As the boat was out-of-sight, out-of-mind this summer, we caught up with family and friends, tootled around on the motor bike, and played with the new tractor. When not on the boat, we live on a small farm in central Alberta, about 2 hours north of Calgary in the North Saskatchewan river valley. We have 70 acres of field and forest and the mighty river is only a kilometre away, held at bay by an island lined with marshy lowlands. We share the woods with elk and deer, bears, several beaver families, and dozens of bird species including cranes, hawks, song birds and an occasional bald eagle. We have seen traces of cougars (tracks and sightings by neighbours) but were graced by the presence of this mighty creature on our deck in July. He was not in any way intimidated by us as we yelled at him from behind the screen door, and he continued to prowl around the cabin looking in the window before sauntering back to his river migration trail. I was awed by his size (we estimate over a metre from claw to shoulder) and the power in his legs and shoulders. He was a small lion. A human would not stand a chance if he were hungry. We don’t have grid power or running water so our outhouse became problematic that night as Craig and I ran out and back in as fast as we could.
|Building the new gate|
|Craig and his dad|
The flash from my camera catches the reflection from the window and I can see my book of nautical knots in the pile. Although we have a few sailing artifacts around the cabin, I sometimes forget we live on a boat. In August we were at the west coast on Vancouver Island walking along the beach watching a fiery sunset over the water and coastal mountains. “I wish I lived near the ocean,” I sighed. Craig stopped and replied, “So living ON the ocean doesn’t do it for you?”
Our trip last week to the Annapolis sailboat show in Maryland began my psychological shift from land to sea as we caught up with 4436 and 4437, Antares boat owners whose hulls are about to be launched in Argentina. We sometimes refer to each by hull numbers. We are 4431, the first Antares hull poured in Argentina and construction of hulls 4436 and 4437 was just starting when we left Buenos Aires last year. It is a thrill to know that they are almost ready to head north along the beautiful Brazilian coast and their owners are weaving their ways through provisioning and paper work.
In getting ready to go back to the boat, my identity shift from dirt-dweller to yachtie continues. FYI, “yachtie” is not necessarily an endearing term in nautical lingo. It can imply an ostentatious, high consuming, North American quasi-sailing disposition and is used more often with disdain by hard-core minimalist mono hullers. Many sailors have a comfortable land home and more minimalist boat. We have the opposite situation, with our quaint solar-powered, no-running-water land cabin and luxurious, fully decked out boat. I embrace my yachtie-ness with pride as as we head back to Trinidad and two accessible toilets.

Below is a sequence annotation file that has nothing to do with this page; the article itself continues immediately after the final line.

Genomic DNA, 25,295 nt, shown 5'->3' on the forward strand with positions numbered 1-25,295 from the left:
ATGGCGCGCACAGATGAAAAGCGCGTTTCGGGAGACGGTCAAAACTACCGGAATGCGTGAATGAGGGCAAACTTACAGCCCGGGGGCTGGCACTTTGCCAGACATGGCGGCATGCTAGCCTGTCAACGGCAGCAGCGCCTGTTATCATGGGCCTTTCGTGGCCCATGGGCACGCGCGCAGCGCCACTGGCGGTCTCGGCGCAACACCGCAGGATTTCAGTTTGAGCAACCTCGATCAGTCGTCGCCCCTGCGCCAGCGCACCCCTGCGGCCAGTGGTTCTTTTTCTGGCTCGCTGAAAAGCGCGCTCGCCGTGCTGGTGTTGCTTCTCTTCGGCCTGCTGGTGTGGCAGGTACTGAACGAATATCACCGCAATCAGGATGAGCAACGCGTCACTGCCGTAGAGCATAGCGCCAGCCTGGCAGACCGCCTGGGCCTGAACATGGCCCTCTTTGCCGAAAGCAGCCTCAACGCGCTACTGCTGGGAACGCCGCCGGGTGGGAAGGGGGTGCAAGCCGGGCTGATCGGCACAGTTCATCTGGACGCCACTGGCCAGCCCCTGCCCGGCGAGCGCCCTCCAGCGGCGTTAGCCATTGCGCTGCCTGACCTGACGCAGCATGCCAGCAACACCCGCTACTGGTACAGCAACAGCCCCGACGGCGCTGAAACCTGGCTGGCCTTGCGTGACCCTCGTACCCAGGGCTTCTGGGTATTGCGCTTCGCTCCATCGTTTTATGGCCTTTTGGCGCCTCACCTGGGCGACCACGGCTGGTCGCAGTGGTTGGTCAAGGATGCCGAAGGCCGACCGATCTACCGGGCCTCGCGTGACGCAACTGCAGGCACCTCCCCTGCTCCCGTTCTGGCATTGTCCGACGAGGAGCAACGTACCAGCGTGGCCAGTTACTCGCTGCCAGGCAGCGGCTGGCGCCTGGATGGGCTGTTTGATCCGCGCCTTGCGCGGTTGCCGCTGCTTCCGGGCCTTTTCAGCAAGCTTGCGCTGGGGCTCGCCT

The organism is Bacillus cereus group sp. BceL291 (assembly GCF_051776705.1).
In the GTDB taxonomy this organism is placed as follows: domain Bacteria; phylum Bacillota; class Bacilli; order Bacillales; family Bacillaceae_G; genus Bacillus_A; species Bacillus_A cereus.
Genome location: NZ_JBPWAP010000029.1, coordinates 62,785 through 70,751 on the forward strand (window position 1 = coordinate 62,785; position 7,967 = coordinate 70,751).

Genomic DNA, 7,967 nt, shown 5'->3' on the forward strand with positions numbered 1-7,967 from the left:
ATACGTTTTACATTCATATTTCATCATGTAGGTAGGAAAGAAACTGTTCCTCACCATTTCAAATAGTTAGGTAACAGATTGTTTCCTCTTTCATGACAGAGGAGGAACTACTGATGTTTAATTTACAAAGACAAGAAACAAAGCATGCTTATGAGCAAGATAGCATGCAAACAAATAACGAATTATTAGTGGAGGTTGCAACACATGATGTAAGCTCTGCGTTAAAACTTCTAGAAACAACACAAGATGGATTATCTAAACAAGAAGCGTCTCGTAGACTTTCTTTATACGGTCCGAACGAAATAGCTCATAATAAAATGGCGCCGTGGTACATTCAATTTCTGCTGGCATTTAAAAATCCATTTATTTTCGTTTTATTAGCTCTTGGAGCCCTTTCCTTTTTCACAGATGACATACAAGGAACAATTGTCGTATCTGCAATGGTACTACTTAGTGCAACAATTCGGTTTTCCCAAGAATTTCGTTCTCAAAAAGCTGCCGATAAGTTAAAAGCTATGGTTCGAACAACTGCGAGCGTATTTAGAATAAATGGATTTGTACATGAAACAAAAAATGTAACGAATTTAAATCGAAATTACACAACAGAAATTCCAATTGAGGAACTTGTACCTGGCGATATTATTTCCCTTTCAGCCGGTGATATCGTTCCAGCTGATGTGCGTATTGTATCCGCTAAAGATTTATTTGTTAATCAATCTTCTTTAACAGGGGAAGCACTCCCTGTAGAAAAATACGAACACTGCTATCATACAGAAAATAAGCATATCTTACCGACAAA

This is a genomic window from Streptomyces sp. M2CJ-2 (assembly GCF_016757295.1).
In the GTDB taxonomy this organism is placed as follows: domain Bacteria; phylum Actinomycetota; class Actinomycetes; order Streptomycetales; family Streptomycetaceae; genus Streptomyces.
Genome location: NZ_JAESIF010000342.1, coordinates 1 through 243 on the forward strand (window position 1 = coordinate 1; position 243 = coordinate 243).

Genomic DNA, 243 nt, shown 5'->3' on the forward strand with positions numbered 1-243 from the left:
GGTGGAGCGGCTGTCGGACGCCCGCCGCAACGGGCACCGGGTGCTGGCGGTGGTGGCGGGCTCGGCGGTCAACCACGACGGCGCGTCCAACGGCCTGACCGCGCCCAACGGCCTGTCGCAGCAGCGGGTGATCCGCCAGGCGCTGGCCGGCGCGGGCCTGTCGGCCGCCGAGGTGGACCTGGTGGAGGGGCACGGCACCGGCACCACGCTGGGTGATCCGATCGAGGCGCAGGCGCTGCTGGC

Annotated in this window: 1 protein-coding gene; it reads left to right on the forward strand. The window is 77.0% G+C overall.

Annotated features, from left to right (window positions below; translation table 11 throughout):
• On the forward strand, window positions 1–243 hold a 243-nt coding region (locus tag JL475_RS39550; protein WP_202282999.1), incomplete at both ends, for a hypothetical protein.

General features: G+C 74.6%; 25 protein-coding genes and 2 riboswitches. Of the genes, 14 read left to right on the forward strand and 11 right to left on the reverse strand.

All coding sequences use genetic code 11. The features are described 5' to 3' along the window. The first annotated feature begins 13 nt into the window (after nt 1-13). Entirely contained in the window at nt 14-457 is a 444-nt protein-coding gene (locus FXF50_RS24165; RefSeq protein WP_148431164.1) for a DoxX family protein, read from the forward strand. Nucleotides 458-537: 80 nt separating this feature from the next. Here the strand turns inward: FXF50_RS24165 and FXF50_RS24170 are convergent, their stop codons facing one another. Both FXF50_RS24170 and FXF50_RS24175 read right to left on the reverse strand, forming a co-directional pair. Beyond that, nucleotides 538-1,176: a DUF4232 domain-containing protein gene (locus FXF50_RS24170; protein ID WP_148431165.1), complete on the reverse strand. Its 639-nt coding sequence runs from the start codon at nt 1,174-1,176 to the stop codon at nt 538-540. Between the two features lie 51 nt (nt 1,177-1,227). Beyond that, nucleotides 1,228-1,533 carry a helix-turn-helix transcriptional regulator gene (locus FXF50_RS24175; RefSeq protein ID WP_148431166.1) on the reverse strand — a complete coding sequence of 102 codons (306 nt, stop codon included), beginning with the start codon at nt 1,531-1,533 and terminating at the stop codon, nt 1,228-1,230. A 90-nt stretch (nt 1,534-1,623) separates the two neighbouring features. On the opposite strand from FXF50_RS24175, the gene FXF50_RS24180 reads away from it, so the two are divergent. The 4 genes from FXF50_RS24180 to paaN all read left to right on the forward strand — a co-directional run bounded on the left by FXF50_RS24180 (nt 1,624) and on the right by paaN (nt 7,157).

My sister in law, Cindy, and I sewed window coverings for the boat using fabric I picked up in Trinidad. I am not an experienced sewer and we have a no-holes-in-the-woodwork rule so putting up traditional drapes or shades is not an option. I thank Wendy from our sail to Brazil. She had wrapped a T-shirt over the open port hinged window and it served as a privacy shade while allowing some fresh air in. Now we have a lovely, simple set and we’ll see how they work. In the meantime, it is back to packing our bin (only one this year) with new boat toys and saying farewell to my poor fellow northerners as they brace for winter.
On our flight back from Annapolis via Chicago, a passenger sitting across the aisle from Craig tapped him on the arm and leaned over, whispering, “I want you to know we are really enjoying your blog.” We were surprised and amazed. It seems our fellow traveler recognized Craig from the blog photos. We met others at the boat show who recognized us from the blog so I’d best get back to regular writing. There are closet wannabe sailors all across the prairies (and all around the world it seems) who use our story as a catalyst for wistful confessions of secret dreams to sail. I love hearing about such aspirations because they can lead to action, even if it is only to try out a dinghy on our Glenmore Reservoir. Sailing is sailing, regardless of boat size and shape, location, living aboard or an afternoon on a lake. It shakes one out of complacency.
Song From the Ship
The wanton water leaps in sport,
And rattles down the pebbly shore;
The dolphin wheels, the sea-cow snorts,
And unseen mermaids' pearly song
Comes bubbling up, the weeds among.
Fling broad the sail, dip deep the oar:
To sea, to sea! The calm is o'er.
To sea, to sea! our wide-winged bark
Shall billowy cleave its sunny way,
And with its shadow, fleet and dark,
Break the caved Tritons' azure day,
Like mighty eagle soaring light
O'er antelopes on Alpine height.
The anchor heaves, the ship swings free,
The sails swell full. To sea, to sea!
Thomas Lovell Beddoes